Earlier this week, my family said goodbye to my mum's younger sister who passed away suddenly last weekend.
Just 69, Judy still had a lot of life left to leave, or so we would have thought, but her death is a reminder to all of us that life is something we are privileged to have, and that despite how much we cherish it, it can be taken away in an instant.
This has been a difficult period, and for my mum, it signals the final goodbye to her younger sibling, sadly, and suddenly.
My aunty's funeral was held back in northern New South Wales, where I was born and raised.
The land so loved by a young Dorothea Mackellar will always hold a special place in my heart, not just for the beautiful country that it is, but simply for the fact it was once my home.
The wide open skies and the broad flat plains that give way to the deep blue ranges at the foothills of the Great Dividing Range are forever etched in my DNA.
Whilst I don't get back there as often as I should, I often think of the place where my four brothers, my only sister and I grew up, and how lucky we were to be raised in a family where we might not have had a lot, but we also probably did not realise just how much we actually did have.
Life on the farm was different then.
The creek ran deep, with yabbies aplenty and a swimming hole.
Then there was the second farm my dad owned with his brother and their dad, which included a stunning stretch of the Namoi River where we grew up catching yellowbelly and catfish, long before there were European carp.
That waterway is now an empty ditch; the superb black soils are bone dry, and dust storms rain down on the family farmhouse when late spring rains should.
The paddocks are bare, save for the wretched dust.
As kids, we used to play cricket in summer until it was too dark to see, while for the other half of the year it was footy - rugby league of course, and those tense back yard encounters usually ended in tears or equally, the dark.
Mum's front lawn - her pride and joy back then, took a battering in school holidays from the daily abuse inflicted upon it by the fierce sporting contests it hosted.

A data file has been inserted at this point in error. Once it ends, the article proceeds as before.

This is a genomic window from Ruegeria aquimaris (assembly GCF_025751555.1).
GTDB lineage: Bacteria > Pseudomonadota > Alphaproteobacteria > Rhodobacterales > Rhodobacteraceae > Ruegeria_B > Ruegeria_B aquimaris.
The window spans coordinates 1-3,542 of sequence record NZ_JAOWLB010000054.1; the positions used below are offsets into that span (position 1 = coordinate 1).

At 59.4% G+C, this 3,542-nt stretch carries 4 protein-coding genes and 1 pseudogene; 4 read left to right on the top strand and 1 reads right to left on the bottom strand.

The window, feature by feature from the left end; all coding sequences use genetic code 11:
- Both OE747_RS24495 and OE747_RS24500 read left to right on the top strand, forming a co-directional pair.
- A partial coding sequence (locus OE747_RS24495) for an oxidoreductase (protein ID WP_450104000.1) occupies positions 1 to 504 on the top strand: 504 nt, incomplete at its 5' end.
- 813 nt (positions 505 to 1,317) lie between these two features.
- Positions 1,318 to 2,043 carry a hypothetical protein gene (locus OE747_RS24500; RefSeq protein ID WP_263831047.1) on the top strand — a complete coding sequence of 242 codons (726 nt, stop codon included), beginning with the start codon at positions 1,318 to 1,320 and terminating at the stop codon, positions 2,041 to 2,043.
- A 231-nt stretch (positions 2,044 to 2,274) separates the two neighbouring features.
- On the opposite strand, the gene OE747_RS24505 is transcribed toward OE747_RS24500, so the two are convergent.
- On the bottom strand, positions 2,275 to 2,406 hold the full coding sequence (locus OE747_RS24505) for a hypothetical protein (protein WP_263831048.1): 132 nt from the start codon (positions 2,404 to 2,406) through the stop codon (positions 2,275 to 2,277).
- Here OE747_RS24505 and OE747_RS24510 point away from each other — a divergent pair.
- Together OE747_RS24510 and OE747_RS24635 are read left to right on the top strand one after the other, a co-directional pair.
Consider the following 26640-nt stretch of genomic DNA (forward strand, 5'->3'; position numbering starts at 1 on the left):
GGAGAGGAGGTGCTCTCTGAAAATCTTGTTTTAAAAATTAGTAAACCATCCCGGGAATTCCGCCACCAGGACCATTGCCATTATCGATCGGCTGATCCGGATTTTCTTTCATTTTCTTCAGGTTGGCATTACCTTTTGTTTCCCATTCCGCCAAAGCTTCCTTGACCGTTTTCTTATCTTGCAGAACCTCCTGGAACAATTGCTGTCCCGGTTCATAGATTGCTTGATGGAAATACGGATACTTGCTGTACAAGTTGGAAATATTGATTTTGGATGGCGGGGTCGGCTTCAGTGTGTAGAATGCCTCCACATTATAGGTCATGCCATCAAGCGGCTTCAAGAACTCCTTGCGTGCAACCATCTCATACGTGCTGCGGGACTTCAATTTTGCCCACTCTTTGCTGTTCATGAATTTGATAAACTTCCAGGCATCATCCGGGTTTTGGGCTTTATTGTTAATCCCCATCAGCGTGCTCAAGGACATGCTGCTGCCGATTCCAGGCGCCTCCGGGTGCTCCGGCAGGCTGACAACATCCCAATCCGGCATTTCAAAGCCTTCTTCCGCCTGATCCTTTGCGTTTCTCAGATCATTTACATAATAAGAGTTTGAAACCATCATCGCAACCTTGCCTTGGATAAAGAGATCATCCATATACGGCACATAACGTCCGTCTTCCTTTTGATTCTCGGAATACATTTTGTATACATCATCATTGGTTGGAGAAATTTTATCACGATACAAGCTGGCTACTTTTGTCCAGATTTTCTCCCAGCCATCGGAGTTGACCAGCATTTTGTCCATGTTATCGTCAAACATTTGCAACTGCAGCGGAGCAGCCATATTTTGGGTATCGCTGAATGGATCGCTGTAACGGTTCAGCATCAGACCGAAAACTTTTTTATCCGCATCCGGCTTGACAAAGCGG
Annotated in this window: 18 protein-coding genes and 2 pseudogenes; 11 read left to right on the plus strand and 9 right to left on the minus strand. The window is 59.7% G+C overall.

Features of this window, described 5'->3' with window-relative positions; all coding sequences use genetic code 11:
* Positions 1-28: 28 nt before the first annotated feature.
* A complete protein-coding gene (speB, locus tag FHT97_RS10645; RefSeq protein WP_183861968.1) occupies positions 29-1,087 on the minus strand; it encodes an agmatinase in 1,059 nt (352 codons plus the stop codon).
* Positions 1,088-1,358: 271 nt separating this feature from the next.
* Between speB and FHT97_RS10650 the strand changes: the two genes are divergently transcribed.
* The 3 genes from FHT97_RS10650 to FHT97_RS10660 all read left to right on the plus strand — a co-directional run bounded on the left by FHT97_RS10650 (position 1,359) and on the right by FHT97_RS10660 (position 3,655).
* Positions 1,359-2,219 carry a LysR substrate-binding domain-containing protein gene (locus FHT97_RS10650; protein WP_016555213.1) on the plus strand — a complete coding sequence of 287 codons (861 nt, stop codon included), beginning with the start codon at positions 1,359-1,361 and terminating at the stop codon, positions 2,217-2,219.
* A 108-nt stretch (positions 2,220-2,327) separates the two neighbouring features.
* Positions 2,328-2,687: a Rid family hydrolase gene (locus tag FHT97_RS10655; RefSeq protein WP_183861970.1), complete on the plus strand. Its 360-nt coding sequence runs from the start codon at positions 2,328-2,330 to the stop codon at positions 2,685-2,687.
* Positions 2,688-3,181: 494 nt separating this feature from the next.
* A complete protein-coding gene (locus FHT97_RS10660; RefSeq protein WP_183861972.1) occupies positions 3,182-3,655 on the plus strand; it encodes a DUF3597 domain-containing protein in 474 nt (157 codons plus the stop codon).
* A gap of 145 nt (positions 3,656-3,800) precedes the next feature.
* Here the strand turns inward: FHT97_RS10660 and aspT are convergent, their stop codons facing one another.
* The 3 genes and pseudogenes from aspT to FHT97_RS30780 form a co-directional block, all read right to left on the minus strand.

As we grow older and as families can sometimes grow apart due partially to the tyranny of distance, we naturally bond with the generations of our own families that follow.
Our partners, our friends, our children, and then our children's families and friends, as life offers more paths to follow and more choices to make.
We might not always choose the right path, but hopefully we learn from each mistake, and from each twist and turn along the way.
Once regular visits to family far away become less so, and now, as age catches up and health issues become more a topic of conversation and an inevitable reality for ourselves and not just other people, we are all reminded of how fragile and finite life really is.
At the same time, we look out for one another a lot more.
We ask questions of one another about, and a simple "how's it going?" or "how are you?" can assume far greater significance than it did when we were younger.
The coffee shop conversations you can have with your mates can sometimes feel as beneficial as one with your GP, but the reality is they are no substitute, and we need to recognise this accordingly.
Looking forward to all the wonderful things that unfold as each chapter of our children's lives unfold is one thing, but we should never stop looking back at where we came from, and who we owe our foothold on this planet to the most.
Life can serve up some pretty horrible situations from time to time, and my old editor, the late Wayne Gregson used to always remind me after a tough day in the newsroom - and most likely over a beer, how important it is when we do go home, to kiss your wife, hug your kids and to never stop thanking God, or whoever, for what you have and how lucky you are to have it.
Working in a newsroom throws up many challenges and exposes us to the good and bad that happens in other people's lives, on a daily basis.
It's a privilege to be able tell those stories, to be trusted to tell them, and at the same time, we have a huge responsibility to tell them well.
It's not hard to be impressed by the resilience some people display, especially in times of adversity.
The reality is every day of life we have is one more to enjoy.
One more to be thankful for.
How we choose to do so is what makes us differ, and what ultimately unites us.